FYSO conductor receives national recognition

 

 

FLINT — She played viola and piano and worked on the stage crew for drama productions when she was younger.

Many productions and performances later, it’s an especially good day for Davin Pierson Torre when she sees the lightbulb go off in the head of a student who’s been practicing a piece of music and finally finds the right sound. She’s seen many of those moments in her more than 31 years as conductor of the Flint Youth Symphony Orchestra and nearly 25 years as director of the Flint School of Performing Arts at the Flint Institute of Music.

As a result, Torre is the only arts educator in Michigan – and one of only seven in the United States – to receive the National Guild for Community Arts Education’s esteemed Milestone Award. Torre accepted the award during the Guild’s Conference for Community Arts Education in Austin, Texas Oct. 31. She considers it to be more of a reflection on the Flint School of Performing Arts than on herself.

“FSPA is the largest community school of the arts in Michigan, and one of the nation’s largest. People probably don’t know we have more than 4,000 students,” explained Torre, who has been director of FSPA since 1995 and helped grow enrollment from 1,800 to where it is now. “I think it’s also worth noting that we’re located in Flint. It’s a very positive, enriching place in a community that has many good stories to tell. Ours is just one.

“The Flint Institute of Music – of which we’re a part – is a unique institution. It is one of few umbrella organizations where three performing arts programs operate together. Too often they’re in silos. Here, we’re equals, which means many opportunities for collaboration that benefit our students, staff, performers and the community in general. That’s why I’ve stayed here as long as I have.”

The Guild’s Milestone Award is designed to recognize Torre’s type of longevity. Recipients must have more than 20 years of demonstrated commitment to supporting and advancing community arts education. National Guild schools have students of all ages and skill levels, with tuition assistance. The goal is to break down barriers to arts studies. The Flint School of Performing Arts’ student body is made up of about 15 percent adults and senior citizens; 15 percent preschool and 70 percent K-12.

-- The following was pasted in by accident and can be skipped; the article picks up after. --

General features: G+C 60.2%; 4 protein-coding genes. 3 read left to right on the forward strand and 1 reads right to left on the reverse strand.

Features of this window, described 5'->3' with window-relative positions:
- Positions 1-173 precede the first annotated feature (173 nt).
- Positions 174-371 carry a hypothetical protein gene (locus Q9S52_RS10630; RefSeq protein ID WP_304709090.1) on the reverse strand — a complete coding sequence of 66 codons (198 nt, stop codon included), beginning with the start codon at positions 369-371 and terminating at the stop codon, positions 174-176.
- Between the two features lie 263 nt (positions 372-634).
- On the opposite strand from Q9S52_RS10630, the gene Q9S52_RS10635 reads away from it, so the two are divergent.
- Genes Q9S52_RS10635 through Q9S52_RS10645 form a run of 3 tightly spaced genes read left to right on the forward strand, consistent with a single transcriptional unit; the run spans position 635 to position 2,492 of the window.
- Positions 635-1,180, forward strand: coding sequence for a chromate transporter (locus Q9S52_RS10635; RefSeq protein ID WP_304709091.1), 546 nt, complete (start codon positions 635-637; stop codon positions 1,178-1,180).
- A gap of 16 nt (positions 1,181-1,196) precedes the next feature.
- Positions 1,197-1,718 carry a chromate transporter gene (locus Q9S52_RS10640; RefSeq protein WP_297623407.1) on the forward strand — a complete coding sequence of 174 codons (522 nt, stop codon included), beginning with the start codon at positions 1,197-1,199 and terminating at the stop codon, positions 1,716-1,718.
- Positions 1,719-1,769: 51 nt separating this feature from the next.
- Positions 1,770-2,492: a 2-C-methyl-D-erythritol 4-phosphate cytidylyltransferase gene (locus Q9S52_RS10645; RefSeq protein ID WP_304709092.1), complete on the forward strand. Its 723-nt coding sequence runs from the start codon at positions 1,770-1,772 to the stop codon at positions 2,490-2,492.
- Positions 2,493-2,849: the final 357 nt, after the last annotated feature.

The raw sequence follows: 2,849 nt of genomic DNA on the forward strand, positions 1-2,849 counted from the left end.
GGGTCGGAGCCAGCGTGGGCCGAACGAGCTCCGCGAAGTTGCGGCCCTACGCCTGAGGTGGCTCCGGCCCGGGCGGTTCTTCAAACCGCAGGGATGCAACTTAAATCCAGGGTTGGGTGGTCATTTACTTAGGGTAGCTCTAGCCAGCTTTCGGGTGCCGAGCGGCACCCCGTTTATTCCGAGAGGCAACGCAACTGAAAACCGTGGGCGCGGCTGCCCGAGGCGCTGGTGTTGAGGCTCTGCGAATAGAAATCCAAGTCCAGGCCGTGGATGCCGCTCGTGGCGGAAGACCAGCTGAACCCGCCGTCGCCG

“In community arts education, people tend to stay in their jobs longer than other fields. Even new, younger directors are staying longer,” offers Torre. “It says something about the field. The study, the transformation; there’s always a challenge. You look at yourself and say ‘there’s so much more to accomplish, so many more kids who need to experience the travel or playing on stage at Carnegie Hall.’”

Under Torre’s leadership, FSPA has developed a reputation for excellence and participated in many national initiatives, most recently the Carnegie Hall Lullaby Project and American Ballet Theatre’s Project Plie. Last year, a comprehensive music therapy program was added to the school’s offerings. Accessibility is key to FSPA’s mission. More than two-thirds of the student body receives tuition assistance.

Torre maintains a busy conducting schedule and is in her 31st season as conductor of the Flint Youth Symphony Orchestra. The orchestra has made performance tours to France, Ireland, England, Scotland, Japan and New York City’s Carnegie Hall.

The Flint Institute of Music is a place where lives are truly transformed through the power of the arts. Programs include the Flint Symphony Orchestra, Flint School of Performing Arts and the Flint Repertory Theatre. Founded in 1971, FIM serves the greater Genesee County area and beyond. For more information, visit www.thefim.org. G.G.